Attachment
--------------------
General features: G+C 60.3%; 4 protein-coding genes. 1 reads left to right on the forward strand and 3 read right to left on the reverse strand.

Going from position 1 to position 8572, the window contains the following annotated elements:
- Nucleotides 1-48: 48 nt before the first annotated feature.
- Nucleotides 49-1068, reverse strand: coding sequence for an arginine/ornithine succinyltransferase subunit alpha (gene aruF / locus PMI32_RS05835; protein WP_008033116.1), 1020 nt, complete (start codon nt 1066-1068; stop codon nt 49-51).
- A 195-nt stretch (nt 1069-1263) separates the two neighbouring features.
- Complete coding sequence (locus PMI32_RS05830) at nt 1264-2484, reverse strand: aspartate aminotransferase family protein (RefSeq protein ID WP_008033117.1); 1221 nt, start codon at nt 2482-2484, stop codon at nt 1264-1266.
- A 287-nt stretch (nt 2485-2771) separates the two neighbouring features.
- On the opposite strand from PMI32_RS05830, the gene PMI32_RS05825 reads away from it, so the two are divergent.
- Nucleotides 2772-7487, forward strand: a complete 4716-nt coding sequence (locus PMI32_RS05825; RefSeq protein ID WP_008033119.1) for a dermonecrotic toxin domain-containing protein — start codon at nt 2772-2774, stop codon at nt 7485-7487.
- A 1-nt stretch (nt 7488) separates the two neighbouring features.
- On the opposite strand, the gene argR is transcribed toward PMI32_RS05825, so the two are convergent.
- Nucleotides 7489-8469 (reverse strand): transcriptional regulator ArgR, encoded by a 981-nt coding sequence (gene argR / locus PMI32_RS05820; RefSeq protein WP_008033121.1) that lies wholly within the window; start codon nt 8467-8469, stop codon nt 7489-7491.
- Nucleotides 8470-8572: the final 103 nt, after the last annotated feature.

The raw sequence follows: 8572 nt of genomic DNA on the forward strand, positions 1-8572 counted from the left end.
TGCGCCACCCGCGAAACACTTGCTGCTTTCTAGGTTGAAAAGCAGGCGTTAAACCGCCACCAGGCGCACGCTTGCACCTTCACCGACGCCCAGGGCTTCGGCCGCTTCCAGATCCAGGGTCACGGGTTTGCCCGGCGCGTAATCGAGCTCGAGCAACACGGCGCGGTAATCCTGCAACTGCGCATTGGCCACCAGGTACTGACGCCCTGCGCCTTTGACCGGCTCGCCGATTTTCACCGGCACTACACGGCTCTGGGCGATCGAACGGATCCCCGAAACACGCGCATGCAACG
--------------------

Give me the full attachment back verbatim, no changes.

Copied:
General features: G+C 60.3%; 4 protein-coding genes. 1 reads left to right on the forward strand and 3 read right to left on the reverse strand.

Going from position 1 to position 8572, the window contains the following annotated elements:
- Nucleotides 1-48: 48 nt before the first annotated feature.
- Nucleotides 49-1068, reverse strand: coding sequence for an arginine/ornithine succinyltransferase subunit alpha (gene aruF / locus PMI32_RS05835; protein WP_008033116.1), 1020 nt, complete (start codon nt 1066-1068; stop codon nt 49-51).
- A 195-nt stretch (nt 1069-1263) separates the two neighbouring features.
- Complete coding sequence (locus PMI32_RS05830) at nt 1264-2484, reverse strand: aspartate aminotransferase family protein (RefSeq protein ID WP_008033117.1); 1221 nt, start codon at nt 2482-2484, stop codon at nt 1264-1266.
- A 287-nt stretch (nt 2485-2771) separates the two neighbouring features.
- On the opposite strand from PMI32_RS05830, the gene PMI32_RS05825 reads away from it, so the two are divergent.
- Nucleotides 2772-7487, forward strand: a complete 4716-nt coding sequence (locus PMI32_RS05825; RefSeq protein ID WP_008033119.1) for a dermonecrotic toxin domain-containing protein — start codon at nt 2772-2774, stop codon at nt 7485-7487.
- A 1-nt stretch (nt 7488) separates the two neighbouring features.
- On the opposite strand, the gene argR is transcribed toward PMI32_RS05825, so the two are convergent.
- Nucleotides 7489-8469 (reverse strand): transcriptional regulator ArgR, encoded by a 981-nt coding sequence (gene argR / locus PMI32_RS05820; RefSeq protein WP_008033121.1) that lies wholly within the window; start codon nt 8467-8469, stop codon nt 7489-7491.
- Nucleotides 8470-8572: the final 103 nt, after the last annotated feature.

The raw sequence follows: 8572 nt of genomic DNA on the forward strand, positions 1-8572 counted from the left end.
TGCGCCACCCGCGAAACACTTGCTGCTTTCTAGGTTGAAAAGCAGGCGTTAAACCGCCACCAGGCGCACGCTTGCACCTTCACCGACGCCCAGGGCTTCGGCCGCTTCCAGATCCAGGGTCACGGGTTTGCCCGGCGCGTAATCGAGCTCGAGCAACACGGCGCGGTAATCCTGCAACTGCGCATTGGCCACCAGGTACTGACGCCCTGCGCCTTTGACCGGCTCGCCGATTTTCACCGGCACTACACGGCTCTGGGCGATCGAACGGATCCCCGAAACACGCGCATGCAACG